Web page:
The second way that you normally get eaten by a PFIC is that the mark-to-market calculation forces you to realize “pretend” gains (or losses) as the exchange rate between the dollar and shekel changes. The reason for this is that you report the value of a PFIC as the change in the investment value – in dollars – between January 1 and December 31. If the same money was not in a PFIC, you would still have to report interest, dividends and capital gains in dollars, but you would do this throughout the year whenever these events occurred.

Also here, it happens to be that the same thing happens anyway in an employees’ trust, even if it wasn’t in a PFIC. When you calculate the investment gain to add to your income each year, you should be using the same dollar-based calculation.

The third reason that you normally get eaten by PFIC when you invest in an Israeli mutual fund is that you will need to pay taxes to the United States on the investment gain every year, but you only need to pay taxes to Israel when you sell your investment. This could easily cause a situation of double-taxation in which you pay taxes to the United States on your investment in one year and then pay more tax on the same money to Israel in the next year.

With money in your Keren Hishtalmut, double taxation is not a concern for the simple reason that you never pay tax to Israel on this money anyway. However, interestingly (or maybe, sadly) this could be a problem with your Israeli pension in certain cases.

What’s Next?

The conclusion is that if you hold a mutual fund inside of your Keren Hishtalmut it is a PFIC. However, the irony is that this will not make a difference on your tax bill if you treat the Keren Hishtalmut as an employees’ trust.

However, I did find in my research that there are two things that may be worth considering in managing your Keren Hishtalmut and Israeli pension.

The first is that you could avoid the problem of the PFIC (at least for your Keren Hishtalmut) by moving your Keren Hishtalmut to a self-managed account. This would allow you to buy individual stocks and bonds and avoid the PFIC entirely.

You could do this. Or, you could not do this. It really doesn’t matter that much. As long as you are treating your Keren Histalmut as an employees’ trust, there is no advantage in terms of the bottom line on your tax bill. The only reason you may want to do this is for the peace of mind of knowing that no one will ever ask you to complete form 8621.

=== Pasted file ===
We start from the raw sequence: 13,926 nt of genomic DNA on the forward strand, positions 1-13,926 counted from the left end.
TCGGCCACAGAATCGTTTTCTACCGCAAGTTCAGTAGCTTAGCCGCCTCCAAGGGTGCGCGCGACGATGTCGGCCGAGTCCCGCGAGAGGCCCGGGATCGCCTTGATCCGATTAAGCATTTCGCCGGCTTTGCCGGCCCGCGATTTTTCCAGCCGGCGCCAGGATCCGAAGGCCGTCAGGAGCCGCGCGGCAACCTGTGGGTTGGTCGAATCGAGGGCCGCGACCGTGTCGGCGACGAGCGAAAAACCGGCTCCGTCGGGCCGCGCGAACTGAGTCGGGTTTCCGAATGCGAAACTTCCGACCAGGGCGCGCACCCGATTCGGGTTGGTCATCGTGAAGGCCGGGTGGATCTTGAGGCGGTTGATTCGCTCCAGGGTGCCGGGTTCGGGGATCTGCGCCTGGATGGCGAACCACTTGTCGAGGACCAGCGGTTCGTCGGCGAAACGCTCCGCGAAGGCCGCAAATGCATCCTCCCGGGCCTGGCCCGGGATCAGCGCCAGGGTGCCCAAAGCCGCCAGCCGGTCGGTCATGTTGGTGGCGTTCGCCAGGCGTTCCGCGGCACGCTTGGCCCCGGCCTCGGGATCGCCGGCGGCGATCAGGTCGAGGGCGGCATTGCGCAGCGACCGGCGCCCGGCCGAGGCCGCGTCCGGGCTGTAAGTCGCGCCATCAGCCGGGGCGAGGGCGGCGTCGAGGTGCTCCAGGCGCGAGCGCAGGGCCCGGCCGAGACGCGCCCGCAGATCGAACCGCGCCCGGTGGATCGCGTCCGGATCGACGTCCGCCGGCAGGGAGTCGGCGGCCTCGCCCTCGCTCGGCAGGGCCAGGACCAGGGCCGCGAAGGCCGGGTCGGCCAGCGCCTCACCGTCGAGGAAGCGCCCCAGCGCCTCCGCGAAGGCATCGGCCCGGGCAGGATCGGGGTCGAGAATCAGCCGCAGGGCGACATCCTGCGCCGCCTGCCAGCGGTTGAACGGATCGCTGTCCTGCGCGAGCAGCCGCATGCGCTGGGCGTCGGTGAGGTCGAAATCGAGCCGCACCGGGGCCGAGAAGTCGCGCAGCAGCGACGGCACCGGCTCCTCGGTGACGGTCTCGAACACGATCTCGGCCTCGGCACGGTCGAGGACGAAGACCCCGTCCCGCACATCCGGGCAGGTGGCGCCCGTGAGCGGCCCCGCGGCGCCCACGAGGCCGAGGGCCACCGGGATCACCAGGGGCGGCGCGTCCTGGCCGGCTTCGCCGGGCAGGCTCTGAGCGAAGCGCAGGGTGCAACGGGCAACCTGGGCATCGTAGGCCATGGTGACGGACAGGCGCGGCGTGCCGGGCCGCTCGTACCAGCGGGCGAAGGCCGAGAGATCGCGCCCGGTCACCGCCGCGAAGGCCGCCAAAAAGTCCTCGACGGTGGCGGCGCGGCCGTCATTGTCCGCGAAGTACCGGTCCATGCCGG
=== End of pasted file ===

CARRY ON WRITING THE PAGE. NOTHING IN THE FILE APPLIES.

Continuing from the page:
The second thing I found is very subtle, but very important. 

There is a double-edge with the Keren Hishtalmut and the Israeli pension being employees’ trusts. On the one hand, the earnings are not “passive” and you can take a credit for Israeli income tax that you paid. On the other hand, you will pay tax at the rate of ordinary income on these investments, even if some of the gain comes from dividends and long-term capital gains.

Generally, this is not at all a concern because you should have enough credit for the Israeli income tax that you paid to more than cover any tax due. However, this would change if you reach a point where the investment gains in your Keren Hishtalmut and your pension become very large (and/or your income gets very small) to the point where you actually do not have enough credit.

If this were to ever happen to you, it would make sense for you to close your Keren Hishtalmut (and to the extent that you could, your pension) and place these investments in a regular taxable investment account instead. You could then use Investing by Accident’s Tax Equilibrium Calculator to manage these investments and pay only around 25% in taxes.

As my loyal readers know, I am a bona fide non-expert. This is why I did the only thing a non-expert could possibly do in this situation. I created a spreadsheet to calculate when it would make sense to close my Keren Hishtalmut and/or take money out of my pension. The good news is that this only happens when you are rather wealthy. The bad news is that this could reasonably be the case as you get closer to retirement.

Or, maybe that isn’t bad news. After all, it would be nice to be rather wealthy.

In any case, if you would like to see the spreadsheet, email me at donny 'at' and I’ll send it to you.


  1. I recommend what many others in Israel that are US citizens - similar to Bill Clinton's policy: "don't ask, don't tell". Then you will have no problems in life or with the IRS.